Last weekend I hopped on another plane and headed West to instruct a PCI clinic at Mesa Rim Climbing Center in San Diego. This was my first time being involved in one of these events, so I was excited to see what they are all about. While the PCI (Professional Climbers International) has been around for a while, they have only started to offer youth and adult clinics in the past year. (For more info about the PCI visit www.proclimbers.com). Some of my friends had worked as instructors at a few of the first clinics, so I was happy for the opportunity to test out my own teaching skills at one of these events.
When I arrived in San Diego, I met up with Kevin Jorgeson (PCI president) and fellow instructors Daniel Woods and Ethan Pringle. We went straight to the host facility, Mesa Rim Climbing Center. The gym is relatively new, and I hadn’t heard too much about it before arriving there. I was very impressed by the facility, which has a great mix of route climbing and bouldering terrain. The clinic stations had already been set up in the bouldering area by Kevin, and we spent the first day going through them ourselves and talking about how to better teach each highlighted aspect of climbing technique. This was very interesting, because it really forced me to analyze my own climbing style. I quickly learned that my climbing style has become much more powerful than it used to be, and when doing moves that are below my limit, I often choose a powerful approach (such as climbing square to the wall) instead of using a more efficient technique. For me, that was pretty neat to realize. In a way, I was a little bummed that my technique might not be as stellar as I thought it was, but another part of me was pleased that my power has improved ;)
The first clinic was held on Saturday and about 18 participants signed up. After warming up, the climbers were split up into groups of similar ability and then rotated through three different stations. I taught the wave of extension station in the morning, and it was an interesting challenge. I was essentially teaching people how to drop knee in the most efficient manner possible. This was the station that I had basically failed on when I went through the stations myself. The terrain was relatively steep, and when asked to start on two different hands with both feet on and do one move upwards, I found it most natural to stay square to the wall instead of dropping my knee. It took a long time for us to tweak the feet and hands in a way that forced me to use a drop knee instead of remaining square to the wall. It was a good learning experience that I tried to incorporate into my teaching.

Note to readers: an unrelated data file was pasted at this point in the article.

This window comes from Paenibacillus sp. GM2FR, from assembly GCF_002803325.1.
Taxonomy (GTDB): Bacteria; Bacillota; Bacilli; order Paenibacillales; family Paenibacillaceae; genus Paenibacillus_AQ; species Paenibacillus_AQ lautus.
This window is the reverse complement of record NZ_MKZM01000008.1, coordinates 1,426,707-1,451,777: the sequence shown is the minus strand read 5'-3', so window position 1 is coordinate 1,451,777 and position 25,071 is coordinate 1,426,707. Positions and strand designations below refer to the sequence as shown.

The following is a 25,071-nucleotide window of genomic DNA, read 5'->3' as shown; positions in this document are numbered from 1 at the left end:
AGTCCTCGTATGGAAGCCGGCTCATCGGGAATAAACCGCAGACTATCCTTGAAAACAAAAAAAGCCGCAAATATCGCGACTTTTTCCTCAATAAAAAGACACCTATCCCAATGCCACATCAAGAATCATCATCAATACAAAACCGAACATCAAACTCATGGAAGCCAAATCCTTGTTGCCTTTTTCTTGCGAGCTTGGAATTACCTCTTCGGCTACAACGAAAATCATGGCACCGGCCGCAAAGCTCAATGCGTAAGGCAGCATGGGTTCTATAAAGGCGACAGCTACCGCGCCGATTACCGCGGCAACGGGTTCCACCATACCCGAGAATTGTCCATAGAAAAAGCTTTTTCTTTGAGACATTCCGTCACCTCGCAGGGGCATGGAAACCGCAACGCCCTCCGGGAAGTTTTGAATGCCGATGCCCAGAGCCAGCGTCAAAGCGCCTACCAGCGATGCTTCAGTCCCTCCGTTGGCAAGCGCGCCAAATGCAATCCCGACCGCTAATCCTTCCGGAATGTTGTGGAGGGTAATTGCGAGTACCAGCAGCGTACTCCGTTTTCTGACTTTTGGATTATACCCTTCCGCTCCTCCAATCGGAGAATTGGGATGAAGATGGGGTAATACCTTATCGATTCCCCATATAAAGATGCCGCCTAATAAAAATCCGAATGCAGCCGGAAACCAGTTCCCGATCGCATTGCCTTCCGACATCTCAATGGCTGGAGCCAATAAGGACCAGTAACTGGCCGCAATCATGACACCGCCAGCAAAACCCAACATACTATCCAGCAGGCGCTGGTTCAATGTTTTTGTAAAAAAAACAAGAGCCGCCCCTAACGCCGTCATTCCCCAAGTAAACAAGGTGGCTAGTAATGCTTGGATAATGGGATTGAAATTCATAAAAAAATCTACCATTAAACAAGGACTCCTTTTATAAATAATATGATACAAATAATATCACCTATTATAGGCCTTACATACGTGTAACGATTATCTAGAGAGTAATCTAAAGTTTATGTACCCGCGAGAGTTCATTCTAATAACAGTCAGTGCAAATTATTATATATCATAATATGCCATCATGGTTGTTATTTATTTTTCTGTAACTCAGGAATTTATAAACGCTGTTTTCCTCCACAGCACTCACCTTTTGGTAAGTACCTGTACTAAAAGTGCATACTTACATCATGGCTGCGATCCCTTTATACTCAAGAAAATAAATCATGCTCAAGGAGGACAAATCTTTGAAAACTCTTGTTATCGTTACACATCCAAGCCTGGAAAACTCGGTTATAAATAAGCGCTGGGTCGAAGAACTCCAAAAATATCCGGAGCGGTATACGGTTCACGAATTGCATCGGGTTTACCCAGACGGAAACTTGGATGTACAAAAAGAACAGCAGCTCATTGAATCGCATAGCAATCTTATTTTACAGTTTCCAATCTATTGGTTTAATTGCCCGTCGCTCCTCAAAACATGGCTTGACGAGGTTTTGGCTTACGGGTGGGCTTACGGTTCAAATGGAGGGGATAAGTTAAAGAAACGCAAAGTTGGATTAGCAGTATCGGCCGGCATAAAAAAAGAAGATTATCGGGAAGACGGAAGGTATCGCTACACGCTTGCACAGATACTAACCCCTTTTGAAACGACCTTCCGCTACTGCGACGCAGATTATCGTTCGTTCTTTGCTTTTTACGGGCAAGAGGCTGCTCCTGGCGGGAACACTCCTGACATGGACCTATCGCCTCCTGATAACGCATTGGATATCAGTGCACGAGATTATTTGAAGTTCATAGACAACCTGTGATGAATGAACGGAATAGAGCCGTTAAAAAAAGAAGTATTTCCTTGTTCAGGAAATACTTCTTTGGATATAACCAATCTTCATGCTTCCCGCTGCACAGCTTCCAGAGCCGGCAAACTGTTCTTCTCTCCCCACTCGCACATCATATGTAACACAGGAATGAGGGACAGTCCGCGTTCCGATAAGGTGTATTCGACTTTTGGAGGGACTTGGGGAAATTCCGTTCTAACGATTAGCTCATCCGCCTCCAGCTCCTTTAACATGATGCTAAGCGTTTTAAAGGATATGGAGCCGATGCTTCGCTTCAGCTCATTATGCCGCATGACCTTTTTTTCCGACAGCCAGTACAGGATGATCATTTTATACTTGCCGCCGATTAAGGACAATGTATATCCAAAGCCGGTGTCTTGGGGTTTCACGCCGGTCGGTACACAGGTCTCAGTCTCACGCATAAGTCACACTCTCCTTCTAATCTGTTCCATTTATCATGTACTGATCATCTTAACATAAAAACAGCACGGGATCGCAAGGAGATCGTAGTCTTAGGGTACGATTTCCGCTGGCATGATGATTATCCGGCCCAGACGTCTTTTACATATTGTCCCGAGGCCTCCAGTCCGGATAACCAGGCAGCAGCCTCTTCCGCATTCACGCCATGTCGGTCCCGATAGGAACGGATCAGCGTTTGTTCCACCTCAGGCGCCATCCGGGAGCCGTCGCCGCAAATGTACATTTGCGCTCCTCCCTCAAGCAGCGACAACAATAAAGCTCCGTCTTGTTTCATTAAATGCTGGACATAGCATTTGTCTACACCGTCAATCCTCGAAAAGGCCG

The morning went well and I felt that for the most part I was able to help people refine their technique. After a lunch break, participants cycled through three new stations. My station in the afternoon was the pogo station. This was also a good learning experience for me, because just a little more than a year ago, I could personally not execute a good pogo. After working on my dynamic climbing ability, I have improved, but instructing the station forced me to look at the reasons I sometimes still struggle with dynamic moves. This station was fun to teach, because many of the participants had never tried a pogo. After almost 6 hours of climbing, everyone was pretty beat at the end of the day, myself included. Sunday morning I had to drink some extra coffee to rally, because we repeated the clinic for a new group of 24 adults and children.
Teaching this clinic was a great learning opportunity, despite the huge amount of mental effort it required. Teaching climbing required me to take a close look at my own climbing, and I realized once again, as I do so often, that I still have lots to learn. Thanks to everyone who came out to participate in the clinic and thanks to Mesa Rim Climbing Center for being such gracious hosts! If you’re ever in the San Diego area, go check out the facility—you won’t be disappointed.